Copper stress corrosion cracking

Inhibitors—Two inhibitors are commonly used in the absorption system: lithium nitrate or lithium chromate. Using one of these inhibitors with suitable alkalinity control provides adequate corrosion protection. Both inhibitors are effective, but work differently because of their chemical natures.

Oxygen attacks the absorption machine’s mild steel shell most rigorously at low pH and low solution alkalinities. Raising these values with inhibitors reduces corrosion attack.

Copper does well at low pH and low solution alkalinity levels, but corrodes readily at higher values. Therefore, the copper must be sacrificed to protect the steel shell. Some trade-offs are usually necessary.

Lithium nitrate may be chosen as an inhibitor to protect the mild steel components of the absorber at reduced alkalinity values. The nitrate consumes the hydrogen gas that is produced as the shell corrodes. This action is particularly important because the hydrogen gas acts as a non-condensable and destroys the absorber’s vacuum. If the vacuum is diminished, the absorption machine operates poorly.

The nitrate works as an oxidizer in solution. It promotes the development of black iron oxide, which coats the mild steel surface and protects it from further attack by lithium bromide. However, the oxide film can become too thick and ultimately falls into solution, producing debris that fouls small, tight areas such as spray headers. The exposed iron surface is then open to fresh corrosion attack. Also, the reaction between nitrate and free hydrogen produces ammonia.

If the nitrate level is adequately maintained, a uniform layer of oxide will be present. Too much nitrate will create excess oxide and more available ammonia, and too little will not be effective in combating the corrosion. The best that can ever be hoped for is to minimize the corrosive attack—it can never be completely stopped.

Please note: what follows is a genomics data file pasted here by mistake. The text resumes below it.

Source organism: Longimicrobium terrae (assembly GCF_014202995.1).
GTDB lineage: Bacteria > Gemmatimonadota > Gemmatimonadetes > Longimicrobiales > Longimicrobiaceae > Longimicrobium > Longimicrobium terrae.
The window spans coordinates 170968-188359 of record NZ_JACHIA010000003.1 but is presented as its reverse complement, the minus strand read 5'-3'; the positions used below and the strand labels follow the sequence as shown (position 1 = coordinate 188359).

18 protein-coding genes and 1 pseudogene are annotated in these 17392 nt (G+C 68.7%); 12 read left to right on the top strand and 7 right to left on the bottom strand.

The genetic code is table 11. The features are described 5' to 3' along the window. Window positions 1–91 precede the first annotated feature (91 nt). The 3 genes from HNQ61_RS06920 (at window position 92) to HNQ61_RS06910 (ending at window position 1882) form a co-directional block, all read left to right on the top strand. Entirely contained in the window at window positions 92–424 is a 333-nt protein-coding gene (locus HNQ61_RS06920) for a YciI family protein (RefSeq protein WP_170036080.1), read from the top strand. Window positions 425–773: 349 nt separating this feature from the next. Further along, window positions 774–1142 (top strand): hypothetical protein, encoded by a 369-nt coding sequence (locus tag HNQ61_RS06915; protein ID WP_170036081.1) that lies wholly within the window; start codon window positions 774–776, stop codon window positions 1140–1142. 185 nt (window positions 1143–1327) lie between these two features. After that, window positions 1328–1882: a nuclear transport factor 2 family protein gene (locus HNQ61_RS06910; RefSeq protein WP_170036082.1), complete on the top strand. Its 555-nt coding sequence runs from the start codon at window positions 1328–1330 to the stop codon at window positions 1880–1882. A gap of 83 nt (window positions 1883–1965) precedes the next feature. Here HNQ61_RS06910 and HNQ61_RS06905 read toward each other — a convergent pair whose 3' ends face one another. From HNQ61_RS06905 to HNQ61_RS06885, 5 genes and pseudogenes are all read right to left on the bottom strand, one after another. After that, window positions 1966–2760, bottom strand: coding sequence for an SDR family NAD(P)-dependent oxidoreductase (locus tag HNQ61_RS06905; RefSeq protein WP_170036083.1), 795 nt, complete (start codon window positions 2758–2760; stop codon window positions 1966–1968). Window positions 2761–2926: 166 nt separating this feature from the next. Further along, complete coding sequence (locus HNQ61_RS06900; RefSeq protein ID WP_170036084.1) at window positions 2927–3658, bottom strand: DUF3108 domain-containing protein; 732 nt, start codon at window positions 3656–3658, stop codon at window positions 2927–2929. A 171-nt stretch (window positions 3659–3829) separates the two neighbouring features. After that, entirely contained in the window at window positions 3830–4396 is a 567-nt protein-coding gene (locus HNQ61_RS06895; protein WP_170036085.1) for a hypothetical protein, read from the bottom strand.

Lithium chromate is an excellent inhibitor for protecting steel and ferrous metals in highly corrosive environments. Chromate passivates the iron in the absorber and forms a tenacious molecular film on the surface. It works at low alkalinity levels, so the copper portions are less subject to severe attack.

If chromates are not added properly or chemically balanced with the rest of the lithium bromide solution, they can initiate pitting and increase the copper corrosion rate. Too little inhibitor offers poor protection, and too much leads to disaster.

The choice of inhibitor is secondary to continual, regular monitoring of the lithium bromide solution. Inhibitors ultimately lose effectiveness with time and the effects of corrosion.

Lithium Bromide solution analysis, discussed in the first article of this series, is essential to maintaining inhibitors at their optimum corrosion-fighting concentration.

Richard Levine is a consultant dealing with Lithium Bromide-related problems in absorption refrigeration. He has 30 years experience in the field of Lithium Bromide analysis, interpretation, internal cleaning, and corrosion control. He can be reached at:

Richard Levine
Randolph, NJ USA

Click here to visit Richard S. Levine's entire Lithium Bromide website with more articles, features and technical information.